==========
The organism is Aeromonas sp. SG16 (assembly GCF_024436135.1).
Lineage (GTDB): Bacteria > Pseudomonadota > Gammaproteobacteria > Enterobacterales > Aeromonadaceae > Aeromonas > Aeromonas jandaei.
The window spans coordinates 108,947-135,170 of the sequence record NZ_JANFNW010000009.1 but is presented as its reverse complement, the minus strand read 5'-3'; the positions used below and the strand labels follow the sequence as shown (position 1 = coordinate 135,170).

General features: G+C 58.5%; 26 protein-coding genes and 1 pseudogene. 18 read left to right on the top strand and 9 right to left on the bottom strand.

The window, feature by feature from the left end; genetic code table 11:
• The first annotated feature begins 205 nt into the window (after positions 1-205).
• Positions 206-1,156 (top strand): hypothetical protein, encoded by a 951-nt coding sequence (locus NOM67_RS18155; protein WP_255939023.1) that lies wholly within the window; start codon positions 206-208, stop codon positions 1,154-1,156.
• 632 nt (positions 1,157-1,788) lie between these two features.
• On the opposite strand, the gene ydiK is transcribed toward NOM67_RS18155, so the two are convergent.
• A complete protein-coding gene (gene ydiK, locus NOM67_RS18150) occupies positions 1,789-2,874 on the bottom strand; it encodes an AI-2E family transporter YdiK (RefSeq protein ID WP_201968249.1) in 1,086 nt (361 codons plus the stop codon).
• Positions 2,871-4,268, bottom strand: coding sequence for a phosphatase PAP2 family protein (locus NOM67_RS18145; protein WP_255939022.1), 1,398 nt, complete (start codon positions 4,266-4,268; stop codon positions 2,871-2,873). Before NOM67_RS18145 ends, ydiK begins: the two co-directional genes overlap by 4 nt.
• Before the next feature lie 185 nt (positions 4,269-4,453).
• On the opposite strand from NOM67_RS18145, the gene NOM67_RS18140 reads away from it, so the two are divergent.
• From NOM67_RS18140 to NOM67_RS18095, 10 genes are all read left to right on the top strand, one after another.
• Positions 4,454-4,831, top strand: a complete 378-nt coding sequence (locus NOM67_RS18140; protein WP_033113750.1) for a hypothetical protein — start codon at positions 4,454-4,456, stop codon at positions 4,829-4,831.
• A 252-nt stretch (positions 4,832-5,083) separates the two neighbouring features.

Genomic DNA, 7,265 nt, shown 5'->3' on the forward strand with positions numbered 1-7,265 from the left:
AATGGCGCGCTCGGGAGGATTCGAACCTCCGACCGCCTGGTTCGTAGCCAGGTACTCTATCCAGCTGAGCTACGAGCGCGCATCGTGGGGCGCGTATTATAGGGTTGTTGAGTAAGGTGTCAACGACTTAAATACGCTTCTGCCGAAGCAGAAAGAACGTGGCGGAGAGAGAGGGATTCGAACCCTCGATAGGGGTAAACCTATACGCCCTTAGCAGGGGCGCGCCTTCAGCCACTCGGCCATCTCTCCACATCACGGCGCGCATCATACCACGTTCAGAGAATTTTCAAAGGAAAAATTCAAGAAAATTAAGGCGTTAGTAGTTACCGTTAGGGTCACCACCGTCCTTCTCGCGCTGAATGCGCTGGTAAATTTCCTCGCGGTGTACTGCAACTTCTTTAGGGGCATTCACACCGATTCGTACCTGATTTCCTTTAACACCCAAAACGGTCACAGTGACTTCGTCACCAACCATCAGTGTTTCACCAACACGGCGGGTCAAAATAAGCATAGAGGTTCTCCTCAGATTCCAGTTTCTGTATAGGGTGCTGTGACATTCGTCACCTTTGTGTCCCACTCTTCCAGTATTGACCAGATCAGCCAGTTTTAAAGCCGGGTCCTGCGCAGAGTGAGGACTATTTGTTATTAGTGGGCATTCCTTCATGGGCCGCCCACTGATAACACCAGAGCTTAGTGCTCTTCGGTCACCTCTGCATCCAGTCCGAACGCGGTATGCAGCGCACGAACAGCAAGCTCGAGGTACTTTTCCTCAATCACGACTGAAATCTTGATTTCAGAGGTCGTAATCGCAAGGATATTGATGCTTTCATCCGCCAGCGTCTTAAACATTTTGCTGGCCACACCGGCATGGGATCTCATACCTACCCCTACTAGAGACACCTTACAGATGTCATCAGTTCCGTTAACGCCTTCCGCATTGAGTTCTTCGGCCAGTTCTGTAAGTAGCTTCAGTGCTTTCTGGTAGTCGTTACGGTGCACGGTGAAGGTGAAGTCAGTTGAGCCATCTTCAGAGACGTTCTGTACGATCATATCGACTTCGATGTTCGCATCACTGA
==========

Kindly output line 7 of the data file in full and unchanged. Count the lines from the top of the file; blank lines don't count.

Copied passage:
• Positions 206-1,156 (top strand): hypothetical protein, encoded by a 951-nt coding sequence (locus NOM67_RS18155; protein WP_255939023.1) that lies wholly within the window; start codon positions 206-208, stop codon positions 1,154-1,156.